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The flowers of history, especially such as relate to the affairs of Britain. Vol. II. A.D. 1066 to A.D. I307.


Sir John Froissart's Chronicles of England, France, Spain and the Ajoining Countries from the latter part of the reign of Edward II to the coronation of Henry IV in 12 volumes 

Chronicles of Enguerrand De Monstrelet (Sir John Froissart's Chronicles continuation) in 13 volumes 

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The flowers of history, especially such as relate to the affairs of Britain. Vol. II. A.D. 1066 to A.D. I307.
page 424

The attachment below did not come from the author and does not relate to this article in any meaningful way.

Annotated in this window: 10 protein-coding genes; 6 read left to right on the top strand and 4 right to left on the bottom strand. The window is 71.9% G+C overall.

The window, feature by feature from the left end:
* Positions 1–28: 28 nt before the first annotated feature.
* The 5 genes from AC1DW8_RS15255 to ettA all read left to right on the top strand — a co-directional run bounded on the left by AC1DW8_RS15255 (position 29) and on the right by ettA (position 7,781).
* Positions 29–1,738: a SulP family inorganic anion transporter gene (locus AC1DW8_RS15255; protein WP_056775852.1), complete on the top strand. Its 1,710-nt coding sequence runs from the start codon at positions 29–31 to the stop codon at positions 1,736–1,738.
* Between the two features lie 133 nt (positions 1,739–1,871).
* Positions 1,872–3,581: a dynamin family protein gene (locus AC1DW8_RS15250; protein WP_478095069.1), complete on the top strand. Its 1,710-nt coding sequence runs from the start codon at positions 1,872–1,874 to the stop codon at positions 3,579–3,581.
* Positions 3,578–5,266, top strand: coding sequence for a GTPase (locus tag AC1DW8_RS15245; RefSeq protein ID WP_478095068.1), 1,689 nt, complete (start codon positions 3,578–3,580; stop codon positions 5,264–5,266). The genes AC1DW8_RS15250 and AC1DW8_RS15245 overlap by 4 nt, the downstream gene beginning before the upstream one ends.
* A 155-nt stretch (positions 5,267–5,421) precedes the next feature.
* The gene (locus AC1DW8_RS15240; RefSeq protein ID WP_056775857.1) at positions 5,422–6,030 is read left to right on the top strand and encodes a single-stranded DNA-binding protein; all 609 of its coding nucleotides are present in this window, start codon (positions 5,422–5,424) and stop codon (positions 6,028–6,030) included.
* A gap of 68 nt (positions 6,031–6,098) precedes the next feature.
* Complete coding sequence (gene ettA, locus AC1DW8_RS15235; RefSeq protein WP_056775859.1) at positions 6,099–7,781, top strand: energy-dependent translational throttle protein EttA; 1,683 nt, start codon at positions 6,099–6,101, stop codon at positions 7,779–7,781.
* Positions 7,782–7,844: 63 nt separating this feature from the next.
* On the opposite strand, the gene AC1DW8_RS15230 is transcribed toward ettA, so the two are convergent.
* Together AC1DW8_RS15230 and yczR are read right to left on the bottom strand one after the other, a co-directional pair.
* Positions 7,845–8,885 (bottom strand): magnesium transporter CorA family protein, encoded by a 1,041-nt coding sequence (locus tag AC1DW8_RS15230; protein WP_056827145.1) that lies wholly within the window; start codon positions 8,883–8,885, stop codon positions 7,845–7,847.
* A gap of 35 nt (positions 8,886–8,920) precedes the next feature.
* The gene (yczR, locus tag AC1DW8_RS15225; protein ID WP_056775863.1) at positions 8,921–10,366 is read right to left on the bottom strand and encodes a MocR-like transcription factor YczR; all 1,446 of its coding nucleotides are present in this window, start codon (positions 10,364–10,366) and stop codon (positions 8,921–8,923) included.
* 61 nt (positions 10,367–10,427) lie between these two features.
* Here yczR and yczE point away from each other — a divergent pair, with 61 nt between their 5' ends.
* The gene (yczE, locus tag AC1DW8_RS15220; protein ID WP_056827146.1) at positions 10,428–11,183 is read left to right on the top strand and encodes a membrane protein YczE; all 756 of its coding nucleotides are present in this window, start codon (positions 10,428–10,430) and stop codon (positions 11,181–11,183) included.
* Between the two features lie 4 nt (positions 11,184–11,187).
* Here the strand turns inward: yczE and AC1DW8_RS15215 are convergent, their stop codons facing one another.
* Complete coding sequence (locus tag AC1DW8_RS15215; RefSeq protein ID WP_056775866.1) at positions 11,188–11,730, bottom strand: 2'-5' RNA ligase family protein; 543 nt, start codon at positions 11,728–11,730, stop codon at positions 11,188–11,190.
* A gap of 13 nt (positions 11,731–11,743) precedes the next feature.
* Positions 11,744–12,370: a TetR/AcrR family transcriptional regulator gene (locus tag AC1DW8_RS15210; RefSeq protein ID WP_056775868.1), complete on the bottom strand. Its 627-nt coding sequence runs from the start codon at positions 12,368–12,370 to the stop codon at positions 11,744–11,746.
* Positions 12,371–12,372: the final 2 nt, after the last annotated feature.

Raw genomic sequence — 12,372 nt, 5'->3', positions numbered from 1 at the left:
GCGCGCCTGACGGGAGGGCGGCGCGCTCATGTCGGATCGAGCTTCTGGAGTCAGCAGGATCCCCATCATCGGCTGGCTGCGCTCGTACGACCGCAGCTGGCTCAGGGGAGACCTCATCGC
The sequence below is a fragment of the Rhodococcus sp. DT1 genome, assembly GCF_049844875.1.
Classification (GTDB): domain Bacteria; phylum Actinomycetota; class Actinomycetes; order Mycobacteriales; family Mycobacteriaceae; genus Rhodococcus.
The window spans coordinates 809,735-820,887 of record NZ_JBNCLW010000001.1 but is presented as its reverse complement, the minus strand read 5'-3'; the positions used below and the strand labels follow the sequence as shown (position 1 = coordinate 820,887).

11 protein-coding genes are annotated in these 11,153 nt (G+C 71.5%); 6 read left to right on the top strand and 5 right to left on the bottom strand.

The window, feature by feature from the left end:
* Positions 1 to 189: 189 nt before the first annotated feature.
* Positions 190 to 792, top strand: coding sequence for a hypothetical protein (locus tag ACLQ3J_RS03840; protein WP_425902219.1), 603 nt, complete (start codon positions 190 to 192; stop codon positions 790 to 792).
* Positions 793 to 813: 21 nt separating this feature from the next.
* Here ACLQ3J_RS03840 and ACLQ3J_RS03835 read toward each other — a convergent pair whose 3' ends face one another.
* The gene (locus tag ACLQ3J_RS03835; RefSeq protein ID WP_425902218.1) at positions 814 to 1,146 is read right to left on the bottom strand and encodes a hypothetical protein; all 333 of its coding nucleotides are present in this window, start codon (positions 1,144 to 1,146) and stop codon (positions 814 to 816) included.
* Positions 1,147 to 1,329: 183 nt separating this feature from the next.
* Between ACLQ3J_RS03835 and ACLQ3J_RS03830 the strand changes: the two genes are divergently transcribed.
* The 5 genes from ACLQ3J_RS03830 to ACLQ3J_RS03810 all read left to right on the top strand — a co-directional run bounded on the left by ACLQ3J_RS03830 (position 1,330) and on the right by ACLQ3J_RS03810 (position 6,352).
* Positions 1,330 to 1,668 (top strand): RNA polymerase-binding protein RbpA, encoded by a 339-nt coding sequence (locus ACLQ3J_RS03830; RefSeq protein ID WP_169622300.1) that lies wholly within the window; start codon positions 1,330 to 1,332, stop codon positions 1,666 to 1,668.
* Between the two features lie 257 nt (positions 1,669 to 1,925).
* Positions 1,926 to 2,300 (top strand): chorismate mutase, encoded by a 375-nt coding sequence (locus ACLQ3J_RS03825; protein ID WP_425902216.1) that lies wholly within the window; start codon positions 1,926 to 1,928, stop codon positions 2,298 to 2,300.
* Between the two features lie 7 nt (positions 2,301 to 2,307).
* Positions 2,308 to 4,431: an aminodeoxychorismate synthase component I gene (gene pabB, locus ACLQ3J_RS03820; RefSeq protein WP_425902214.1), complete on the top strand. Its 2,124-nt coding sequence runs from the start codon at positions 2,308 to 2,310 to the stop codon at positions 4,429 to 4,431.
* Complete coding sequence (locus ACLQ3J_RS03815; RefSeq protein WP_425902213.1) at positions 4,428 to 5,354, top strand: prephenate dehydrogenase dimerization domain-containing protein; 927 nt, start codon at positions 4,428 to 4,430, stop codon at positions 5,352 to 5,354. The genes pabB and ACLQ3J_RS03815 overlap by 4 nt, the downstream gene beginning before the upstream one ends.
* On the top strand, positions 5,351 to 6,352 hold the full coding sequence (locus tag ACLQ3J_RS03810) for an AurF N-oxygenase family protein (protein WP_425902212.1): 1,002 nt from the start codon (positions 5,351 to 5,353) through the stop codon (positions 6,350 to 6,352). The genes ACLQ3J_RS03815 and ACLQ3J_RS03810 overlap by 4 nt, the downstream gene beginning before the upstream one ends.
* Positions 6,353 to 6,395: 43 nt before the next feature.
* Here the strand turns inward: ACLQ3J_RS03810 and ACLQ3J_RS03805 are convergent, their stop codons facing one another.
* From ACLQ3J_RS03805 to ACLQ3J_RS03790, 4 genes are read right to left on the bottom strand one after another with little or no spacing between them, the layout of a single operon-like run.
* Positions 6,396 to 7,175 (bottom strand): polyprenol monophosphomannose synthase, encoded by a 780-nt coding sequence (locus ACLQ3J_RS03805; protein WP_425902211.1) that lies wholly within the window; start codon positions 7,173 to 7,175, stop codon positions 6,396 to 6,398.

the number of about three hundred, lost all courage, and turning their backs, fled to the castle of Peneneselli. Among them, were John, earl of Warrenne, William de Valence, Guy de Lizunac, both the two last being brothers of the king, Hugh Bigod, and many others. But the king's army, which was adorned with the royal standard, which they call the dragon, and which marshalled the way to a fierce contest to the death, advanced forward, and the battle began. For the royal troops rapidly opened their close battalions, and boldly urged their horses against the enemy, and attacked them on the flank. And thus the two armies encountered one another, with fierce blows and horrid noises. Therefore, in this way, the line of battle of the barons was pierced and broken ; and John de Giffard, a gallant knight, who had been ambitious to gain the honour of striking the first blow, was taken prisoner, and led away to the castle. But Edward got among the forces of the Londoners, and pursued them when flying, and letting the nobles escape, he followed them, as it is said, for a distance of about four miles, inflicting on them a most lamentable slaughter. For he thirsted for their blood as a punishment for the insult they had offered to his mother, for, as has been already recorded, they had heaped a great deal of abuse on his mother. JBut a part of the king's army, in the meantime, thirsting for the spoils, and booty, and plunder of the bagbage which was on the hills, slew some of the citizens of London, who, for security's sake, had been introduced into the earl's chariot, hoping that they had found the earl himself there. But that earl, and Gilbert de Clare, and the other barons, acting with more sagacity, put forth all their strength to effect the capture of the king of England, and the king of Germany, and the rest of the chiefs. And there the fiery valour of the barons was visibly displayed, who fought eagerly for htheir country, and at last gained the victory. For the king of England was taken prisoner, after a very fine horse had been killed under him ; and Richard, king of the Romans, was taken prisoner, and many others were taken also, namely, John de Balliol, Robert de Bruce, John Comyn, and other barons of Scotland, and nearly all the men-at-arms whom they had brought with them from Scotland were slain, to a very great number. There were also taken, Humphrey de Bohun, earl of Hereford, William Bardolph, Robert de Tatteshale, Roger de Somers, Henry de Perei, and Philip Basset, VOL. II. II

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